Nightingale Floors Image
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66

Generally favorable reviews - based on 13 Critics What's this?

User Score
7.0

Generally favorable reviews- based on 4 Ratings

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  • Band members: Zach Rogue, Pat Spurgeon
  • Summary: The fifth full-length release for the indie rock band led by Zach Rogue was produced by John Congleton.
  • Record Label: Vagrant
  • Genre(s): Pop/Rock, Adult Alternative Pop/Rock, Alternative/Indie Rock, Indie Rock, Indie Pop
  • More Details and Credits »
Score distribution:
  1. Positive: 9 out of 13
  2. Negative: 0 out of 13
  1. Jun 17, 2013
    75
    Rogue Wave's fifth album features a handful of its best tunes yet. [No.99, p.59]
  2. Jun 4, 2013
    75
    Schwartz and company handle the chaos like old pros, further demonstrating their keen ability for mining something sweet out of life’s most sour notes.
  3. Jun 18, 2013
    70
    It’s a solid record; put it on and forget it.
  4. Jun 13, 2013
    64
    Permalight was an unacceptable rocking of the boat. Nightingale Floors is an all too predictable response, then, safely ensconced as it is in the warm, reverb-heavy sound of beloved predecessors like 2005’s Descended Like Vultures and an atmosphere far more organic in tone and mood than Permalight.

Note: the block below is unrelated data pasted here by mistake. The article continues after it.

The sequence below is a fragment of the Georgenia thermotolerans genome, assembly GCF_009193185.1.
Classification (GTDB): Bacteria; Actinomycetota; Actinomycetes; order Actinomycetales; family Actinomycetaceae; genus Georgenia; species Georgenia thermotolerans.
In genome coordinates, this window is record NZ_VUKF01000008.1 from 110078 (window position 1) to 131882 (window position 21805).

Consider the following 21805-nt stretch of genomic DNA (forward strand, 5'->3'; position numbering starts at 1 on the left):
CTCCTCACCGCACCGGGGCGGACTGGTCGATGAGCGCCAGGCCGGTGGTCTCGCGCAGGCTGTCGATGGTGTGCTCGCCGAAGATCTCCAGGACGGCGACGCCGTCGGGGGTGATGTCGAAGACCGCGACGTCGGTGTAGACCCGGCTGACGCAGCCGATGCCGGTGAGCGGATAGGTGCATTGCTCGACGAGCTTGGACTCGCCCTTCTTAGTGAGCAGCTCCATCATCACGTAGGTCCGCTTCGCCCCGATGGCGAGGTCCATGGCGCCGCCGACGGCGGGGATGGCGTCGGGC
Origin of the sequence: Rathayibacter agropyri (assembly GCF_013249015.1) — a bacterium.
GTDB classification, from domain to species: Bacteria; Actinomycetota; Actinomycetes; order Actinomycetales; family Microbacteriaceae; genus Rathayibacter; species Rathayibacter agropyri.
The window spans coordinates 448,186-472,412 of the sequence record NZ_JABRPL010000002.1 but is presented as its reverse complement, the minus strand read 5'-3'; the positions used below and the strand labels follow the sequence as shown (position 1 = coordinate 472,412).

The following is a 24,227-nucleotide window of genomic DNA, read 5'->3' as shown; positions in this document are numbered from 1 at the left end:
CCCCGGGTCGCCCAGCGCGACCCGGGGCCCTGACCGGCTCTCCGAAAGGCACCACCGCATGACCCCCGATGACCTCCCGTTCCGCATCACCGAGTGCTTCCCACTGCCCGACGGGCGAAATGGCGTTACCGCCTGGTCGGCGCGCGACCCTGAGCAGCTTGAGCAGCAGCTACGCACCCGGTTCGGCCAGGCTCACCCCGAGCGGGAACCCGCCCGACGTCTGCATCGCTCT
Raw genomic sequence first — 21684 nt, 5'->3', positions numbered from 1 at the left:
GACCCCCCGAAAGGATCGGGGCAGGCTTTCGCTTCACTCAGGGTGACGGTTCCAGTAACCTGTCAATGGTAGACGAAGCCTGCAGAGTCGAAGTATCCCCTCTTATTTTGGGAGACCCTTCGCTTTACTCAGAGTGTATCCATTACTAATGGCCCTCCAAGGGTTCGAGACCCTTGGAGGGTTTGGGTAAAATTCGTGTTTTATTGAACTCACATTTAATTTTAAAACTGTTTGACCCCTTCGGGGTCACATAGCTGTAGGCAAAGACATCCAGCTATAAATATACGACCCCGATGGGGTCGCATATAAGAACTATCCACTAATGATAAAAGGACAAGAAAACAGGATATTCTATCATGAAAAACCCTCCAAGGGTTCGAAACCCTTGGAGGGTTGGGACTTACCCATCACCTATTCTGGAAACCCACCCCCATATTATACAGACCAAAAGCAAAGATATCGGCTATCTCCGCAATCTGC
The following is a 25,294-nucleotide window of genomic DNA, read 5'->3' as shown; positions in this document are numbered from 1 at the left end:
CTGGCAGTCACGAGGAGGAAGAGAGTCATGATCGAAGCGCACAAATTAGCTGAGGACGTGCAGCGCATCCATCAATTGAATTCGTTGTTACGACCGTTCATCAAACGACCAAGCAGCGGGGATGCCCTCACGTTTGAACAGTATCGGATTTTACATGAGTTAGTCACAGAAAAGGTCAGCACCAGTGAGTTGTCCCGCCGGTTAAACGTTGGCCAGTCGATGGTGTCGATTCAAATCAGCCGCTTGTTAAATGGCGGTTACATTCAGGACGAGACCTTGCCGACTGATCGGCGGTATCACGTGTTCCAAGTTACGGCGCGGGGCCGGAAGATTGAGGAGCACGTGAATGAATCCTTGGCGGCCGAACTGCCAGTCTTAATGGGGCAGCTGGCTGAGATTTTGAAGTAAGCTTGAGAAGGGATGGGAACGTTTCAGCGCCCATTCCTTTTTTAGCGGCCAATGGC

5. Jun 4, 2013
    63
    A modest record of modest aims from a songwriter coming to terms with his current station.
  6. Jun 4, 2013
    63
    There’s nothing too big, surprising or out-to-sea strange about what’s contained here, but there’s no doubt the record still succeeds.
  7. Jun 6, 2013
    40
    After a troubling and bizarre fourth LP, Permalight, for Bushfire, the band returns, and not successfully, to these college radio roots, the power of the small idea, on their latest LP, Nightingale Floors.

See all 13 Critic Reviews

Score distribution:
  1. Positive: 1 out of 1
  2. Mixed: 0 out of 1
  3. Negative: 0 out of 1
  1. Nov 3, 2013
    9
    This is indie rock at it's finest from a band incapable of making a bad record.
    Amazingly, this is a band who time after time beats anything
    made by the likes of The Shins in terms of melody, musicianship, and production BUT somehow, somewhere, the powers that be decided that one band had to be a media darling no matter what. It's like BETA vs vhs, the media championed the lesser option and the masses swallowed it whole.

    The new RW continues with those subtle hooks and that grow into grandeur with each listen. Deceptively Lo-Fi, behind every song is a grand arrangement from a band that doesn't know the meaning a "filler" and know that every note counts.
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